Quantification and statistical analysis.

All statistical tests were conducted using Prism version 9.0. Sample sizes, statistical tests used, and P values are indicated in each figure legend. Data shown are either a single representative experiment or data combined from independent experiments, and this is indicated in each figure legend.

Data availability.

Sequence data have been deposited to the European Nucleotide Archive under the accession number PRJEB52090.

ACKNOWLEDGMENTS

We thank all members of the Ayres lab for their continued support. This work was supported by a postdoctoral fellowship from the NOMIS Foundation and the Pioneer Fund Postdoctoral Scholar Award (K.T.), a Canadian Institutes of Health Research Fellowship (J.L.M.), and NIH R01 AI114929, NIH DP1 AI144249, and the NOMIS Foundation (J.S.A.).
J.S.A. holds an adjunct professor position at UC San Diego and is a member of the Rainin Foundation Scientific Advisory Board. The other authors declare no conflict of interest.
Conceptualization: J.S.A.; investigation: K.K.S., J.S.A., S.S., K.T., A.M., J.L.M., S.E.R., Y.M.L., and A.I.; formal analysis: J.S.A., K.T., J.L.M., A.M., S.E.R., and A.I.; supervision: J.S.A. writing – original draft: K.T. and J.S.A.; review and editing: K.T. and J.S.A.

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Information & Contributors

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Published In

cover image Infection and Immunity
Infection and Immunity
Volume 90Number 915 September 2022
eLocator: e00242-22
Editor: Igor E. Brodsky, University of Pennsylvania
PubMed: 35924898

History

Received: 17 June 2022
Returned for modification: 21 June 2022
Accepted: 19 July 2022
Published online: 4 August 2022

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Keywords

  1. disease tolerance
  2. host-pathogen cooperation
  3. Leptin
  4. lipid utilization
  5. physiological damage
  6. Yersinia pseudotuberculosis

Contributors

Authors

Karina K. Sanchez
Molecular and Systems Physiology Lab, Gene Expression Lab, Nomis Center for Immunobiology and Microbial Pathogenesis, Salk Institute for Biological Studies, La Jolla, California, USA
Molecular and Systems Physiology Lab, Gene Expression Lab, Nomis Center for Immunobiology and Microbial Pathogenesis, Salk Institute for Biological Studies, La Jolla, California, USA
Andre Mu
Molecular and Systems Physiology Lab, Gene Expression Lab, Nomis Center for Immunobiology and Microbial Pathogenesis, Salk Institute for Biological Studies, La Jolla, California, USA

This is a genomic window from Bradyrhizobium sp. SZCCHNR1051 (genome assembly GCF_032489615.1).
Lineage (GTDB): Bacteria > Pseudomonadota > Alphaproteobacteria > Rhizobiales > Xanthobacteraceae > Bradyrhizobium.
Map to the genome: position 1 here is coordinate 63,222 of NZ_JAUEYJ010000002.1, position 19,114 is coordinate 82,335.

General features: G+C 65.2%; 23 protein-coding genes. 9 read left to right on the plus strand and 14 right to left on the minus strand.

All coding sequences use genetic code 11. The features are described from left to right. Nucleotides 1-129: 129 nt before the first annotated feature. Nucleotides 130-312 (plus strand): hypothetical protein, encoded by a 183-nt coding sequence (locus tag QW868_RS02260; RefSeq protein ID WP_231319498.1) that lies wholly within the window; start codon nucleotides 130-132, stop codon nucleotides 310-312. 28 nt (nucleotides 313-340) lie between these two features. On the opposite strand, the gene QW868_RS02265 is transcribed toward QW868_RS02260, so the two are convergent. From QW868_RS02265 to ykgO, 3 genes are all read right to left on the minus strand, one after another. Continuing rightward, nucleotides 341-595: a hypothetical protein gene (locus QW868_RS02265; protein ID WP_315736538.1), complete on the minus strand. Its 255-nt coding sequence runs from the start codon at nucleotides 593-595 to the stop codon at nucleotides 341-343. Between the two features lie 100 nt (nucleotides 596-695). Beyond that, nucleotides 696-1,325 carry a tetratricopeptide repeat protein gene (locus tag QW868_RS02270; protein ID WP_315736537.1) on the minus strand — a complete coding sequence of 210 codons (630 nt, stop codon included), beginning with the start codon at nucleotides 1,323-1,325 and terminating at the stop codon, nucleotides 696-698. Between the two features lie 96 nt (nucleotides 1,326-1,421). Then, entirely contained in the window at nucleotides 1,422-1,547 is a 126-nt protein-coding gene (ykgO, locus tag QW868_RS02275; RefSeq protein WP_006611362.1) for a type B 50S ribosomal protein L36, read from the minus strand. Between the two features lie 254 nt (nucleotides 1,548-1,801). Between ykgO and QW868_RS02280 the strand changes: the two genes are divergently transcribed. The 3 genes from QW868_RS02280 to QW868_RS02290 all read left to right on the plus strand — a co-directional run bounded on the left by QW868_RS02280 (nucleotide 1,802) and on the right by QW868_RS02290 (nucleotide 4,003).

Present address: Andre Mu, Host-Microbiota Interactions Laboratory, Wellcome Sanger Institute, Wellcome Genome Campus, Hinxton, United Kingdom.
Samuel E. Redford
Molecular and Systems Physiology Lab, Gene Expression Lab, Nomis Center for Immunobiology and Microbial Pathogenesis, Salk Institute for Biological Studies, La Jolla, California, USA
Division of Biological Sciences, University of California, San Diego, La Jolla, California, USA
Justin L. McCarville
Molecular and Systems Physiology Lab, Gene Expression Lab, Nomis Center for Immunobiology and Microbial Pathogenesis, Salk Institute for Biological Studies, La Jolla, California, USA
Arianna Insenga
Molecular and Systems Physiology Lab, Gene Expression Lab, Nomis Center for Immunobiology and Microbial Pathogenesis, Salk Institute for Biological Studies, La Jolla, California, USA
Sarah Stengel
Molecular and Systems Physiology Lab, Gene Expression Lab, Nomis Center for Immunobiology and Microbial Pathogenesis, Salk Institute for Biological Studies, La Jolla, California, USA
Yujung Michelle Lee
Molecular and Systems Physiology Lab, Gene Expression Lab, Nomis Center for Immunobiology and Microbial Pathogenesis, Salk Institute for Biological Studies, La Jolla, California, USA
Present address: Yujung Michelle Lee, Department of Immunology Discovery, Genentech, 1 DNA Way, South San Francisco, California, USA.
Molecular and Systems Physiology Lab, Gene Expression Lab, Nomis Center for Immunobiology and Microbial Pathogenesis, Salk Institute for Biological Studies, La Jolla, California, USA

Editor

Igor E. Brodsky
Editor
University of Pennsylvania

Notes

Karina K. Sanchez and Katia Troha contributed equally to this work. Author order was determined based on differences in contributions as noted in the acknowledgements section.
J.S.A. holds an adjunct professor position at UC San Diego and is a member of the Rainin Foundation Scientific Advisory Board. The other authors declare no conflict of interest.